...the overwhelming majority of home 3D printers produce rough, unappealing objects.
Things are changing very rapidly, Jeff, and I've had recent experience with a number of models from the Chinese manufacturers Anet and Creality, who produce many of the inexpensive fused filament consumer printers used. From that experience, I don't agree with you. For those that I've tried, geometry (how the part is oriented within the build envelope, divided where necessary to limit overhang and the need for support structures, infill pattern and density [some combinations cause vibrations at resonances that amplify problems]), and settings make the difference, not the brand or the notional "grade" that their price indicates. Very many, probably most of them, are derived from the makerbot style that was in turn derived from reprap.org open-source hardware and software. Here in Sydney, we've found enthusiastic owners who'll collaborate through owner groups, small-scale online vendors (even local ebay sellers) and war or fantasy gamers' groups, and others.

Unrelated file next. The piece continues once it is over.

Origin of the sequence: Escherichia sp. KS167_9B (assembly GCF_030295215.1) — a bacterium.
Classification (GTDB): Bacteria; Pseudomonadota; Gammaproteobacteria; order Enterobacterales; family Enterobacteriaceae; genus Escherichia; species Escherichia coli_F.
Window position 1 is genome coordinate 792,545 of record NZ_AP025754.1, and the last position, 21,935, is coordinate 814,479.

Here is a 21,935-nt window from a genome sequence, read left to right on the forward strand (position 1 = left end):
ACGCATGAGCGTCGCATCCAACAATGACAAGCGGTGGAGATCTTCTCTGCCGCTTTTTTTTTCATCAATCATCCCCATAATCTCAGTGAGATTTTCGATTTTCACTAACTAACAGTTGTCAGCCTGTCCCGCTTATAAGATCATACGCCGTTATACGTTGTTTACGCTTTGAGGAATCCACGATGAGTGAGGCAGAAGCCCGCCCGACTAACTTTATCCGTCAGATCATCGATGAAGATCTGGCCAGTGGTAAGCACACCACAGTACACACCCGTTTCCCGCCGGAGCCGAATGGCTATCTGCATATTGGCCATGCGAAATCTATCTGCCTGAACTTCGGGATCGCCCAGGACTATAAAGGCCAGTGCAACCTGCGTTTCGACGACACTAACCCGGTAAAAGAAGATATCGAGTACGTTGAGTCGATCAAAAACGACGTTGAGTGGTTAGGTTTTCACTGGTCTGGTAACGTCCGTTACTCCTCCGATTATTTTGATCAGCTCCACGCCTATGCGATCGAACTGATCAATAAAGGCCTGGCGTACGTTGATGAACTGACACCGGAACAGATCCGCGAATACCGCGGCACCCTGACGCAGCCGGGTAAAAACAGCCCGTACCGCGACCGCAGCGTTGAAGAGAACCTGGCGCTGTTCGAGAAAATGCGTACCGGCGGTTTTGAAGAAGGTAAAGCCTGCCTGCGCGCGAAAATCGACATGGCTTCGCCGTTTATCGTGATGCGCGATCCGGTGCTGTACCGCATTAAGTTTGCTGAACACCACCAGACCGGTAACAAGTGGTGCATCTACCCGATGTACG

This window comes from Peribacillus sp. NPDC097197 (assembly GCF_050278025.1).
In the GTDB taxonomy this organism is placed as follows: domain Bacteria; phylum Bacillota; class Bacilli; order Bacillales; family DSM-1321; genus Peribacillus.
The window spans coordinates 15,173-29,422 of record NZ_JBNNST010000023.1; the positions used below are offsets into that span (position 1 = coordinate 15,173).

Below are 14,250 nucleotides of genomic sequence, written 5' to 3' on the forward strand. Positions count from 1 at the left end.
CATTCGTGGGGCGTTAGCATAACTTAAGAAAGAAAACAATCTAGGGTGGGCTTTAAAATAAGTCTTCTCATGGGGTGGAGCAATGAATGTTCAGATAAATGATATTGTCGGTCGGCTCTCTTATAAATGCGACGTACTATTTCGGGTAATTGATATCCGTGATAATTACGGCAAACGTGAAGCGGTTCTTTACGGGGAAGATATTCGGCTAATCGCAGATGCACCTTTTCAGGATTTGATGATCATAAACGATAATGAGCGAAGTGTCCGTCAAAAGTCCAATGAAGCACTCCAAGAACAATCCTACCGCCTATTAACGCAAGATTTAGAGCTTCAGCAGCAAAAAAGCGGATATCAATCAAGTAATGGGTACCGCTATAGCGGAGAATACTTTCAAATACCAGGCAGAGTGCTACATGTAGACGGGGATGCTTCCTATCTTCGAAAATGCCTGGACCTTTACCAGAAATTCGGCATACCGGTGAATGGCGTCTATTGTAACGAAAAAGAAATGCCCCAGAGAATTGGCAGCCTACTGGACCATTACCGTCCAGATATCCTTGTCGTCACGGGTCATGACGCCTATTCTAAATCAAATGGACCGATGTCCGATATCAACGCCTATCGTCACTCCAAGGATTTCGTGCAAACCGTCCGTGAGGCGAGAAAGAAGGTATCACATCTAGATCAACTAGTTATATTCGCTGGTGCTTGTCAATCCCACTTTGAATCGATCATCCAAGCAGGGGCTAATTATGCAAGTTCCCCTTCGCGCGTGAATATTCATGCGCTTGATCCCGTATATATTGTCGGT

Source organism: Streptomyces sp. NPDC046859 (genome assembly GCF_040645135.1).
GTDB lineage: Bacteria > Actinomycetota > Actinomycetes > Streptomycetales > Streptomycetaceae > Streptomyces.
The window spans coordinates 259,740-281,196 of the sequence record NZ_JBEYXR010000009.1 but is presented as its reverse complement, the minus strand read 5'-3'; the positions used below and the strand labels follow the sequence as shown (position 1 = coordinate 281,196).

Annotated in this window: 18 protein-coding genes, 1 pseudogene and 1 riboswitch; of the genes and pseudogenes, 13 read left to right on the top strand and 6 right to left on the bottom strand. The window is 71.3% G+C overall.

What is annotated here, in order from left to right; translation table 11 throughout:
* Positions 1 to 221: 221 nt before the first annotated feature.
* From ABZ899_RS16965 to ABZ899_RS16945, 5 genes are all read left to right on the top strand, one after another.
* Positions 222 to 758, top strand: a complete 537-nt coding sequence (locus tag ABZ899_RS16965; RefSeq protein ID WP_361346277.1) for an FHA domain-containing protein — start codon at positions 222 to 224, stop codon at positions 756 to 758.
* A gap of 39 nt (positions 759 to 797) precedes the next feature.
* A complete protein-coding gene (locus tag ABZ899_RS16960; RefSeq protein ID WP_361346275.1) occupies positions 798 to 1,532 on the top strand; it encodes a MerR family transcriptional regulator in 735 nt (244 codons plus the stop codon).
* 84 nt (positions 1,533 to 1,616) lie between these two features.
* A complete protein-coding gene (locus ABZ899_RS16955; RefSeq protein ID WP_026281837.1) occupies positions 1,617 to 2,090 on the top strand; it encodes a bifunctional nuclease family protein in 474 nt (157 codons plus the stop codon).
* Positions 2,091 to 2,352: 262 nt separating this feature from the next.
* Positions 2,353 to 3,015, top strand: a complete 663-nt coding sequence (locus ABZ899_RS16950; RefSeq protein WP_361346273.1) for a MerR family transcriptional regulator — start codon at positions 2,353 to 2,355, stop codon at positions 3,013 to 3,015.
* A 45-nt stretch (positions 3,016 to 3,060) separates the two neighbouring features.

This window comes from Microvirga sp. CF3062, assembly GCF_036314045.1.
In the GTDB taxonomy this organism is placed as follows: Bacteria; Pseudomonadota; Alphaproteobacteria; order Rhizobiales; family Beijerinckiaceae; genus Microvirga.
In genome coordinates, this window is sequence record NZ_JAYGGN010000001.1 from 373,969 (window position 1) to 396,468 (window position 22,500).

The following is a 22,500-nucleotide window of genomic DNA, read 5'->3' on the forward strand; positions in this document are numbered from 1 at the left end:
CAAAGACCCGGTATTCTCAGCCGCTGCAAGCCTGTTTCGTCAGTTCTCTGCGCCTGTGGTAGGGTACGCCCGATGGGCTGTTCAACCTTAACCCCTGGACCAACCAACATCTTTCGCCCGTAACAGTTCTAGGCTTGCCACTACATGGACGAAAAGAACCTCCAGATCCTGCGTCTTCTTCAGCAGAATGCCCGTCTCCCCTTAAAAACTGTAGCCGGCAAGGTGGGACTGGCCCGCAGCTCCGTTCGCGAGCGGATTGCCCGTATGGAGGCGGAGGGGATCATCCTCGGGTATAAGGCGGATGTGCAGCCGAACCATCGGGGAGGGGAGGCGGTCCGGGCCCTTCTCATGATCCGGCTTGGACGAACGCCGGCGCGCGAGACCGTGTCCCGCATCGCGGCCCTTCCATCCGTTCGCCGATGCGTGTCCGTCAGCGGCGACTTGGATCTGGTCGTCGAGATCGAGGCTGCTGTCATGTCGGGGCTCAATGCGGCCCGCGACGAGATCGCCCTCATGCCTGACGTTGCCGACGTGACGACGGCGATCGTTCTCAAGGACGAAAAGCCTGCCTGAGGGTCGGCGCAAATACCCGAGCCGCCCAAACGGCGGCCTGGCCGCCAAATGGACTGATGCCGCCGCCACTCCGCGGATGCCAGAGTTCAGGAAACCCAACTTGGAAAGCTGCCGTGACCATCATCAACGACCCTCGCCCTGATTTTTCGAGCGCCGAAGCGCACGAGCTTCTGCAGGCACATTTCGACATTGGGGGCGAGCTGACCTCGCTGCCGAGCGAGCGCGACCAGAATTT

There's also a relatively new DLP printer called Anycubic Photon that's reduced the price access point for very high quality UV-solidifying SLA-style finish to $500 and less. Smallish envelope but because it does layers at one time instead of drawing paths, relatively fast.